Intellectual Property Law Blog

Posts Tagged ‘trademarks’

SCOTUS Rules Trademark Disparagement Clause Unconstitutional

June 22nd, 2017

The U.S. Supreme Court recently ruled that the U.S. Trademark Office’s refusal to register “The Slants” as a trademark for an Oregon-based rock band was unconstitutional. This is a case the trademark attorneys at Panitch Schwarze have been watching closely, as this landmark decision could reshape U.S. trademark law significantly.

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Trademarks Update: Supreme Court to Decide Constitutionality of Disparagement Provision

October 20th, 2016

The U.S. Supreme Court is poised to answer a question that has plagued federal trademark law for decades: Does the government have the right to refuse to register trademarks which it has deemed “disparaging?” And, given that the First Amendment prohibits our government from restricting speech, does it make sense to have the U.S. Trademark Office approve or deny trademark registrations on grounds that may limit speech?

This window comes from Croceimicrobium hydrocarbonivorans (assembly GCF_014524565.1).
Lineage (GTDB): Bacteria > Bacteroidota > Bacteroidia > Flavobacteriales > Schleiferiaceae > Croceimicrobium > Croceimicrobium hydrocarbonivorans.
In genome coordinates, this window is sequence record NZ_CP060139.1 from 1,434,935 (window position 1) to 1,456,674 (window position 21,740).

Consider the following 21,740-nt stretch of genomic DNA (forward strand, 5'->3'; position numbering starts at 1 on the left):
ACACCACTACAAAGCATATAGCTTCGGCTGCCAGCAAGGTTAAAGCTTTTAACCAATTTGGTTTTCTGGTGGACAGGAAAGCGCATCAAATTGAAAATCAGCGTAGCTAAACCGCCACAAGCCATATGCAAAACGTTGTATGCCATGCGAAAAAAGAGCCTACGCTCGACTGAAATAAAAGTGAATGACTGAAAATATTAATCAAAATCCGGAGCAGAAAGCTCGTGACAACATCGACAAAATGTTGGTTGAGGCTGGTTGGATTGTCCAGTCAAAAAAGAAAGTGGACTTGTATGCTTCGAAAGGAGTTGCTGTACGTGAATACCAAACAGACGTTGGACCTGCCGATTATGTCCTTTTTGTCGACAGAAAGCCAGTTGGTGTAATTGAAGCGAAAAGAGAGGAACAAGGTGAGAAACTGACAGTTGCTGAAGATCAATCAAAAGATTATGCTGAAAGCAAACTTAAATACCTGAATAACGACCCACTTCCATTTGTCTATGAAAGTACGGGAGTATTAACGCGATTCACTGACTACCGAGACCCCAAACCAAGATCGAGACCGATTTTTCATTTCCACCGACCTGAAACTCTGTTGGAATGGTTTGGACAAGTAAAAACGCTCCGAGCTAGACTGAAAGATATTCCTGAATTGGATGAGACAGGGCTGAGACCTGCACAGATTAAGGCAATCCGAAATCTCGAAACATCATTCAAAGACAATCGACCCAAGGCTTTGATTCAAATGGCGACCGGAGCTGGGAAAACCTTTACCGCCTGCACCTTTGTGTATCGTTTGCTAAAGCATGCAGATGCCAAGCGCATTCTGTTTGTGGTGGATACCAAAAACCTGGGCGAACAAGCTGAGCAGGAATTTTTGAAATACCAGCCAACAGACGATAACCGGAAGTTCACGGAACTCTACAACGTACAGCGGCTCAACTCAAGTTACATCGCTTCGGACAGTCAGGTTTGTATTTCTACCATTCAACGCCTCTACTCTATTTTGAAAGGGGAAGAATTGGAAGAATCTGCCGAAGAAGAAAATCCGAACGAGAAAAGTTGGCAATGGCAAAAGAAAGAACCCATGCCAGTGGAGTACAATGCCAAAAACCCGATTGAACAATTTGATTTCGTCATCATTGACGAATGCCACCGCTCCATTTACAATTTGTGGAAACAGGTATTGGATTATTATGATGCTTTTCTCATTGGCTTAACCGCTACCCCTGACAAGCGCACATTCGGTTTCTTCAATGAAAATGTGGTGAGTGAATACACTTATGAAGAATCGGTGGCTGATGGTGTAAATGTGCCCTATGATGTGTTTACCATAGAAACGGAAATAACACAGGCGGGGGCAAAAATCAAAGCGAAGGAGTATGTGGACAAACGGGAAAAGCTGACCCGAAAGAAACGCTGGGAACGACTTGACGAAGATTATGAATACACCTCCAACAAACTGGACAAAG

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U.S. Trademark Law and Google and BMW’s Shared ‘Alphabet’

August 26th, 2015

Once you’ve trademarked the name of your business, no other entity can use that name in commerce. Everybody knows that. Right?

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Protecting Your Intellectual Property on the Web

August 6th, 2015

Senator Ted Cruz of Texas made headlines earlier this year for a reason completely unrelated to his politics. Shortly after Cruz announced his candidacy for the next presidential election, the news media discovered that the presumptive Internet address for the new candidate’s campaign had been “hijacked” and now displayed a message that was contrary to Cruz’s own political stances.

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What Makes a Trademark Disparaging?

July 2nd, 2015

U.S. trademark law extends benefits and protections to the owners of registered trademarks, but not every name or brand identity is eligible for registration, as evidenced by controversies involving organizations such as the Washington Redskins.

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